“Wait a minute. I've seen you somewhere.” She stared at my face. Swallowed. “What the hell is this? Who are you? What is going on? Untie me, do you hear?”
 I kept looking at her. A feeling of power grew in me with every heartbeat.
“You’d better untie me, you bitch. You’ll never get away with this.” No trace of her assumed accent.
I remained silent. She stared back. After a minute that felt like a week I saw a tremble in her lower lip, but her voice maintained its sneer.
“Let. Me. Go. Now, I tell you. You’re going to be sorry. I know I've seen you somewhere. I will be able to tell the police who you are.”
I let my silence spin out a little longer. When I spoke in Mary Claire’s Boston voice, I was surprised at how gently the words came out.
“I'm standing right in front of you, and you don’t even know who I am.”
That’s when the first flicker of fear flitted across her eyes. I smiled at her.

What exciting story are you working on next?
I've completed the fourth book in my Willow Falls Mystery Series and am doing the final edit. The series features Louisa McGuire, her dogs Emily Ann and Jack, antique-shop-owner cousin Kay, and a host of denizens in their imaginary Midwestern town. If you like your mysteries cozy with a sprinkling of humor and dogs, please check them out!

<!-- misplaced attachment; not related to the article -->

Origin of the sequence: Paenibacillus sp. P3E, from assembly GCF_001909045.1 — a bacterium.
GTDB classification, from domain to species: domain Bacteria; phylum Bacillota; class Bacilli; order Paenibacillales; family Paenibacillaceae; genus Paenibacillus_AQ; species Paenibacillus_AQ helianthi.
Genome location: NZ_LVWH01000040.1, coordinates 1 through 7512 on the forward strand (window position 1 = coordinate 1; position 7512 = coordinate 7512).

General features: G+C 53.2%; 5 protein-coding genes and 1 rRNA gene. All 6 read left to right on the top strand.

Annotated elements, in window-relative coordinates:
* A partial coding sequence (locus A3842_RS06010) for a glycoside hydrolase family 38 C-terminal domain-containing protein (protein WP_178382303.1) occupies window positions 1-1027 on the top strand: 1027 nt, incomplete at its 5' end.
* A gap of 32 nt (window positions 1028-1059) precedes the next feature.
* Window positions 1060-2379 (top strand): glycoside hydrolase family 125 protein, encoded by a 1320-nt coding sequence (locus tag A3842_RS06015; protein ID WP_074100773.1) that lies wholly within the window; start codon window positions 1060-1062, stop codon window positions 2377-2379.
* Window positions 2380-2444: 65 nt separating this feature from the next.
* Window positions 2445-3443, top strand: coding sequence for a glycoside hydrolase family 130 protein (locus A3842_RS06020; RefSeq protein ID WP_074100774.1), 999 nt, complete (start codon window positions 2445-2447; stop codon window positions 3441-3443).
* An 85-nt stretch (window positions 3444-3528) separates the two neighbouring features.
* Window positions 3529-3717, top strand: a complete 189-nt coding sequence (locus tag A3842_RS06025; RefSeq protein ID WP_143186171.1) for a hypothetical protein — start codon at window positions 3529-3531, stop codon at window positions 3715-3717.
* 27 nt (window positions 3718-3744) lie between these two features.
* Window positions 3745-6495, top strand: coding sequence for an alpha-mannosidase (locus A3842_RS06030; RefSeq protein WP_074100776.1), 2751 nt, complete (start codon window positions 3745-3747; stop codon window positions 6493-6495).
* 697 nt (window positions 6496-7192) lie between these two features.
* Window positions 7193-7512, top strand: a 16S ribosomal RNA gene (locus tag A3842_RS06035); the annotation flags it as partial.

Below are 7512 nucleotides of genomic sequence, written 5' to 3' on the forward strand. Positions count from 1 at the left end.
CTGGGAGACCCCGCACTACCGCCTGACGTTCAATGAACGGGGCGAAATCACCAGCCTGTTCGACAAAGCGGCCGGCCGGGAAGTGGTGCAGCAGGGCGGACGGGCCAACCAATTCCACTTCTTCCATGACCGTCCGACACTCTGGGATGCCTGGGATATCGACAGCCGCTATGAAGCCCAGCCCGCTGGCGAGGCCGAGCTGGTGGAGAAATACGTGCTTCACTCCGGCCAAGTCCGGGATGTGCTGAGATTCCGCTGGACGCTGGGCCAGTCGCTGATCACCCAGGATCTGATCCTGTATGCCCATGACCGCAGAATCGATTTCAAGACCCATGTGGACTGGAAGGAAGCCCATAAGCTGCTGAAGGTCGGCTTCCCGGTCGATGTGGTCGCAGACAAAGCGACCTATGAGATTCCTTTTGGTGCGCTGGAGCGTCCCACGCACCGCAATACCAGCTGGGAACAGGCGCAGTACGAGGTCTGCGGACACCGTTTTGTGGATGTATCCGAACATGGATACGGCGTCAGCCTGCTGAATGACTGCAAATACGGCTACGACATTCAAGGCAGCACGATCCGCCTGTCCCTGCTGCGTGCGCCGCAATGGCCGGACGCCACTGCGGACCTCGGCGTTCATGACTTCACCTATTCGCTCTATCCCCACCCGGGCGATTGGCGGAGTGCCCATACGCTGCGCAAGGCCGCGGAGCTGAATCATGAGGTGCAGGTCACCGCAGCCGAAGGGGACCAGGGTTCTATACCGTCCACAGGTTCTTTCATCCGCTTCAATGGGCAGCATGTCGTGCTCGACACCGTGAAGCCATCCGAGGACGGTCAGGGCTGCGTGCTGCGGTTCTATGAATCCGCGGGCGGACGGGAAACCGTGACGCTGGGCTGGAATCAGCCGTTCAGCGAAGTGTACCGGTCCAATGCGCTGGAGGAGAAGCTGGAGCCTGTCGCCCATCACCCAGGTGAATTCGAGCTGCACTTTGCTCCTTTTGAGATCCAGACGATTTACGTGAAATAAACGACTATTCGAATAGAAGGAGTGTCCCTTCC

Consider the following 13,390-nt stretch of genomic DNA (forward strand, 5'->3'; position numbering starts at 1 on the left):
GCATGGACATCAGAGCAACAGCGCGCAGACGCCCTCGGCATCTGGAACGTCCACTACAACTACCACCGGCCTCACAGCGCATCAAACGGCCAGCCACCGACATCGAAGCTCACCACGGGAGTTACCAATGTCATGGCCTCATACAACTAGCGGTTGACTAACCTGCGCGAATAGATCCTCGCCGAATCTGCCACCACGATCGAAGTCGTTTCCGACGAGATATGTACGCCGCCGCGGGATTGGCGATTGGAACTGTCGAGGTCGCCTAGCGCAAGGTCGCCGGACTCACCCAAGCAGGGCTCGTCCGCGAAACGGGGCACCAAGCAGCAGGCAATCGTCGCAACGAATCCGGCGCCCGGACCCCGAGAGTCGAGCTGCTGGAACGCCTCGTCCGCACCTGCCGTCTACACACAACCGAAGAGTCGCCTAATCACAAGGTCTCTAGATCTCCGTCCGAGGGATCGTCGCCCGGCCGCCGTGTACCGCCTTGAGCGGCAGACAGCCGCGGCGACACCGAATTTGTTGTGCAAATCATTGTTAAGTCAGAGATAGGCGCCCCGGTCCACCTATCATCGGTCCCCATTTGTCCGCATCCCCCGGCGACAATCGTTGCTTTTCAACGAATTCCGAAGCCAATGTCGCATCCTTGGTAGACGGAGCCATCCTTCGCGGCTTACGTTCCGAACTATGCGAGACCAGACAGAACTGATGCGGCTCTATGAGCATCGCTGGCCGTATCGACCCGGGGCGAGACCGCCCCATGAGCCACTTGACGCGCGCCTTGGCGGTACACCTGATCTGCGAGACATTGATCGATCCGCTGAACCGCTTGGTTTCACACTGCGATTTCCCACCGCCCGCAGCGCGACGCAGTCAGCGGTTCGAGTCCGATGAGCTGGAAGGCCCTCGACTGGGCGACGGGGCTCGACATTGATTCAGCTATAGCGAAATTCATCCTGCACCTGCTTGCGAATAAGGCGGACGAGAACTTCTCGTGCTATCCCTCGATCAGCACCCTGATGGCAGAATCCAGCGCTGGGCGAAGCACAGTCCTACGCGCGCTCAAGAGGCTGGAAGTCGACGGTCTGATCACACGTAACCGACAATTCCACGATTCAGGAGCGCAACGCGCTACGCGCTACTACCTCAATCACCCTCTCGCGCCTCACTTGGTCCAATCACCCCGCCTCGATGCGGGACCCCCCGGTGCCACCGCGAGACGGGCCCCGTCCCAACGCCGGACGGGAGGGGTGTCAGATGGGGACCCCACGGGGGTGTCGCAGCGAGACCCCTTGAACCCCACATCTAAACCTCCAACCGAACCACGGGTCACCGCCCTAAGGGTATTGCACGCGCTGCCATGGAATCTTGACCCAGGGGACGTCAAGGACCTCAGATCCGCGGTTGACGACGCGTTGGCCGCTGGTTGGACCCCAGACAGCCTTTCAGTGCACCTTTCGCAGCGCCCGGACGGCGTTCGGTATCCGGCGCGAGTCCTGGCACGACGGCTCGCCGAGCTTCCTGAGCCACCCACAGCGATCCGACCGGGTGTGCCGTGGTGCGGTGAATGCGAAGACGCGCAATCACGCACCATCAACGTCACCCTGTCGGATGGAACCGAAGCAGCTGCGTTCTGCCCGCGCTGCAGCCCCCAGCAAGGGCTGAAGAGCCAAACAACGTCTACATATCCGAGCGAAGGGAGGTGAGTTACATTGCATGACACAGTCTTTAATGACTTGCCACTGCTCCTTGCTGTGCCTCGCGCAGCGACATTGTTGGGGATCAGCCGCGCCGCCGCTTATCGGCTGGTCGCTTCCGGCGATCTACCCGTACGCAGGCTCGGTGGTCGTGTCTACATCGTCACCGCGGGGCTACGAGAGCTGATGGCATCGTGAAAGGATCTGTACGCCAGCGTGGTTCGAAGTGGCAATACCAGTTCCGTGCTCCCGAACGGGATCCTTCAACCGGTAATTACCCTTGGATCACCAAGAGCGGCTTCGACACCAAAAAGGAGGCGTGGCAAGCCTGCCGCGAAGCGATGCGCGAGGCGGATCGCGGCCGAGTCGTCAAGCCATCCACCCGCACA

When did you first consider yourself a writer?
In the fourth grade my best friend Nancy Jo Harding (how I wish I could find her again!) wrote and illustrated books about horses. We were nine. At that age we thought we were horses, so perhaps you could say we were writing autobiographies.

Do you write full-time? If so, what's your work day like? If not, what do you do other than write and how do you find time to write?
I retired five years ago from a 30+ year career as a librarian. One of the fabulous things about retirement is that you do not have to do anything full time! But I wrote my first three novels while still employed, and I did it by getting up at 4 a.m. every day and forcing myself to get at least two sentences down before going to work. It was rare to write only two sentences, but keeping the bar low got me out of bed and in front of the computer.

Now, along with writing novels, I revel in reading and watching movies, seeing friends, cooking, and hanging out with husband and pets. I knit, and create upcycled clothing. I regularly shop on driveways and write my long-running blog Queen of Fifty Cents. I’m having an awfully good time!

What would you say is your interesting writing quirk?
I love semicolons…which drives one of my editors crazy. A few chapters in she is reduced to writing “grrrr” in the margins!

As a child, what did you want to be when you grew up?
A writer. Or a horse.

Anything additional you want to share with the readers?
Of course I would love for everyone to fall in love with my books. But what really matters is reading itself. Reading teaches us, transforms us, expands our lives exponentially. Readers are the reason that writers take all of our experiences, our thoughts, our dreams, and create new worlds that never existed before. So I would like to thank all of you for being readers!

Saturday Books | Amazon | My writing blog, Pensive | My thrifting blog, Queen of Fifty Cents

Thank you for helping me wrap up 2016. All the best with your writing!